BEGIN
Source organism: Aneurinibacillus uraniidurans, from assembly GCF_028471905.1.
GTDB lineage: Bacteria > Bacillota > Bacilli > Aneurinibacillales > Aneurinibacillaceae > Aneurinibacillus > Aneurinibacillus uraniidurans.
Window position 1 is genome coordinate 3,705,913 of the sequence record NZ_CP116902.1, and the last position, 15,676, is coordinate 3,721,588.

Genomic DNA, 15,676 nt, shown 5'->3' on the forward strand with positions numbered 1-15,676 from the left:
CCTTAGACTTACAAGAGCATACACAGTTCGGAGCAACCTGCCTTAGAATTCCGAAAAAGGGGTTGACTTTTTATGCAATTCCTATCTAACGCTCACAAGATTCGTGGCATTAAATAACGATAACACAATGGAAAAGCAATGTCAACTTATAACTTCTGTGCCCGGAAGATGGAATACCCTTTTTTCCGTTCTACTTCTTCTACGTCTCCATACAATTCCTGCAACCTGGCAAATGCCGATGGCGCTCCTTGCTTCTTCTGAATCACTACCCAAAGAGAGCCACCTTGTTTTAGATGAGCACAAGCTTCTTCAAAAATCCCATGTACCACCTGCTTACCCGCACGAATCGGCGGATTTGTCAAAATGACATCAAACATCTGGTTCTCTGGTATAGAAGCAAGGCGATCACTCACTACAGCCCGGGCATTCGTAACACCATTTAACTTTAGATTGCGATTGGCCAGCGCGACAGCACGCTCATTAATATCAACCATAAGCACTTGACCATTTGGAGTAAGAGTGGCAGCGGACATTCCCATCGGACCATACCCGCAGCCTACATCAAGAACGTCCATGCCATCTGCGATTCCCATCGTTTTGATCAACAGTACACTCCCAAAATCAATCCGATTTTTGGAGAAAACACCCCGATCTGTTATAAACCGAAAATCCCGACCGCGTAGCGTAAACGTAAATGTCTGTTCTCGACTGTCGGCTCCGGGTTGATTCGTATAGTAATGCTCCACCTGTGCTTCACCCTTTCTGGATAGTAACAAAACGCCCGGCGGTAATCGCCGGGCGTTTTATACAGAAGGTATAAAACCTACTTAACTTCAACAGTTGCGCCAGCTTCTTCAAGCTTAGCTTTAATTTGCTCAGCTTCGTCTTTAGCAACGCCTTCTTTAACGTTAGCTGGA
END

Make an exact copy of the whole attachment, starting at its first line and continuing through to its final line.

Source organism: Aneurinibacillus uraniidurans, from assembly GCF_028471905.1.
GTDB lineage: Bacteria > Bacillota > Bacilli > Aneurinibacillales > Aneurinibacillaceae > Aneurinibacillus > Aneurinibacillus uraniidurans.
Window position 1 is genome coordinate 3,705,913 of the sequence record NZ_CP116902.1, and the last position, 15,676, is coordinate 3,721,588.

Genomic DNA, 15,676 nt, shown 5'->3' on the forward strand with positions numbered 1-15,676 from the left:
CCTTAGACTTACAAGAGCATACACAGTTCGGAGCAACCTGCCTTAGAATTCCGAAAAAGGGGTTGACTTTTTATGCAATTCCTATCTAACGCTCACAAGATTCGTGGCATTAAATAACGATAACACAATGGAAAAGCAATGTCAACTTATAACTTCTGTGCCCGGAAGATGGAATACCCTTTTTTCCGTTCTACTTCTTCTACGTCTCCATACAATTCCTGCAACCTGGCAAATGCCGATGGCGCTCCTTGCTTCTTCTGAATCACTACCCAAAGAGAGCCACCTTGTTTTAGATGAGCACAAGCTTCTTCAAAAATCCCATGTACCACCTGCTTACCCGCACGAATCGGCGGATTTGTCAAAATGACATCAAACATCTGGTTCTCTGGTATAGAAGCAAGGCGATCACTCACTACAGCCCGGGCATTCGTAACACCATTTAACTTTAGATTGCGATTGGCCAGCGCGACAGCACGCTCATTAATATCAACCATAAGCACTTGACCATTTGGAGTAAGAGTGGCAGCGGACATTCCCATCGGACCATACCCGCAGCCTACATCAAGAACGTCCATGCCATCTGCGATTCCCATCGTTTTGATCAACAGTACACTCCCAAAATCAATCCGATTTTTGGAGAAAACACCCCGATCTGTTATAAACCGAAAATCCCGACCGCGTAGCGTAAACGTAAATGTCTGTTCTCGACTGTCGGCTCCGGGTTGATTCGTATAGTAATGCTCCACCTGTGCTTCACCCTTTCTGGATAGTAACAAAACGCCCGGCGGTAATCGCCGGGCGTTTTATACAGAAGGTATAAAACCTACTTAACTTCAACAGTTGCGCCAGCTTCTTCAAGCTTAGCTTTAATTTGCTCAGCTTCGTCTTTAGCAACGCCTTCTTTAACGTTAGCTGGA